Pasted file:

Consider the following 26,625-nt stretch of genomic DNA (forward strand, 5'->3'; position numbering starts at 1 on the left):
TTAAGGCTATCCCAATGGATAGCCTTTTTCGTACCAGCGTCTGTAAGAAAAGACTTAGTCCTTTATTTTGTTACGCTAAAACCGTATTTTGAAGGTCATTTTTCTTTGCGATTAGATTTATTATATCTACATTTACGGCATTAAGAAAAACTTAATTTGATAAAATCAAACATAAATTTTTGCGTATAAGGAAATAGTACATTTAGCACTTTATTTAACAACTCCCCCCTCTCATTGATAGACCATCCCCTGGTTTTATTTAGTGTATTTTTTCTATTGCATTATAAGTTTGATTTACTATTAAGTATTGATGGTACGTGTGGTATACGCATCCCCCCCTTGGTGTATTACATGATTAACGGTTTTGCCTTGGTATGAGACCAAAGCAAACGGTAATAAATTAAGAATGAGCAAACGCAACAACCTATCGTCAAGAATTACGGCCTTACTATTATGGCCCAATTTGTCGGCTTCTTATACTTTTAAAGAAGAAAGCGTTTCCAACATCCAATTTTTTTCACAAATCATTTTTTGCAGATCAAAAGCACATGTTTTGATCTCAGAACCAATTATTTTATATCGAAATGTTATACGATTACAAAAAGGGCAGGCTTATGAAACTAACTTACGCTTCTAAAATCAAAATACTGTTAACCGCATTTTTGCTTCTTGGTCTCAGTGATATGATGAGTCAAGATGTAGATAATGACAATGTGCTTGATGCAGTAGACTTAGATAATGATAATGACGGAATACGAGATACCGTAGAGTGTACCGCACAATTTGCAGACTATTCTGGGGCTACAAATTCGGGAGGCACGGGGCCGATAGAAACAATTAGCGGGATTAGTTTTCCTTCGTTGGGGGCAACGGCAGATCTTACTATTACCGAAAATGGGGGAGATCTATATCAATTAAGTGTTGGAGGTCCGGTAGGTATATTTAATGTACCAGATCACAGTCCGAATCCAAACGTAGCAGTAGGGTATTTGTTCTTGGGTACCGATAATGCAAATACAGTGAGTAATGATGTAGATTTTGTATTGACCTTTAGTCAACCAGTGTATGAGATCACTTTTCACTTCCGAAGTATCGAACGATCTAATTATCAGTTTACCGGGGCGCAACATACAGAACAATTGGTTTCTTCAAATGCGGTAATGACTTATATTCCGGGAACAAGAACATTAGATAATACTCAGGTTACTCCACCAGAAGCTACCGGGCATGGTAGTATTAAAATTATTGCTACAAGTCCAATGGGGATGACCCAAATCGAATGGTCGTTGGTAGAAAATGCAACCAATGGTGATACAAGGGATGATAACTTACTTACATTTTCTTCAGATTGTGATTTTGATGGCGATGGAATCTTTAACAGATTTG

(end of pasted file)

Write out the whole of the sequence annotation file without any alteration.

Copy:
Consider the following 26,625-nt stretch of genomic DNA (forward strand, 5'->3'; position numbering starts at 1 on the left):
TTAAGGCTATCCCAATGGATAGCCTTTTTCGTACCAGCGTCTGTAAGAAAAGACTTAGTCCTTTATTTTGTTACGCTAAAACCGTATTTTGAAGGTCATTTTTCTTTGCGATTAGATTTATTATATCTACATTTACGGCATTAAGAAAAACTTAATTTGATAAAATCAAACATAAATTTTTGCGTATAAGGAAATAGTACATTTAGCACTTTATTTAACAACTCCCCCCTCTCATTGATAGACCATCCCCTGGTTTTATTTAGTGTATTTTTTCTATTGCATTATAAGTTTGATTTACTATTAAGTATTGATGGTACGTGTGGTATACGCATCCCCCCCTTGGTGTATTACATGATTAACGGTTTTGCCTTGGTATGAGACCAAAGCAAACGGTAATAAATTAAGAATGAGCAAACGCAACAACCTATCGTCAAGAATTACGGCCTTACTATTATGGCCCAATTTGTCGGCTTCTTATACTTTTAAAGAAGAAAGCGTTTCCAACATCCAATTTTTTTCACAAATCATTTTTTGCAGATCAAAAGCACATGTTTTGATCTCAGAACCAATTATTTTATATCGAAATGTTATACGATTACAAAAAGGGCAGGCTTATGAAACTAACTTACGCTTCTAAAATCAAAATACTGTTAACCGCATTTTTGCTTCTTGGTCTCAGTGATATGATGAGTCAAGATGTAGATAATGACAATGTGCTTGATGCAGTAGACTTAGATAATGATAATGACGGAATACGAGATACCGTAGAGTGTACCGCACAATTTGCAGACTATTCTGGGGCTACAAATTCGGGAGGCACGGGGCCGATAGAAACAATTAGCGGGATTAGTTTTCCTTCGTTGGGGGCAACGGCAGATCTTACTATTACCGAAAATGGGGGAGATCTATATCAATTAAGTGTTGGAGGTCCGGTAGGTATATTTAATGTACCAGATCACAGTCCGAATCCAAACGTAGCAGTAGGGTATTTGTTCTTGGGTACCGATAATGCAAATACAGTGAGTAATGATGTAGATTTTGTATTGACCTTTAGTCAACCAGTGTATGAGATCACTTTTCACTTCCGAAGTATCGAACGATCTAATTATCAGTTTACCGGGGCGCAACATACAGAACAATTGGTTTCTTCAAATGCGGTAATGACTTATATTCCGGGAACAAGAACATTAGATAATACTCAGGTTACTCCACCAGAAGCTACCGGGCATGGTAGTATTAAAATTATTGCTACAAGTCCAATGGGGATGACCCAAATCGAATGGTCGTTGGTAGAAAATGCAACCAATGGTGATACAAGGGATGATAACTTACTTACATTTTCTTCAGATTGTGATTTTGATGGCGATGGAATCTTTAACAGATTTG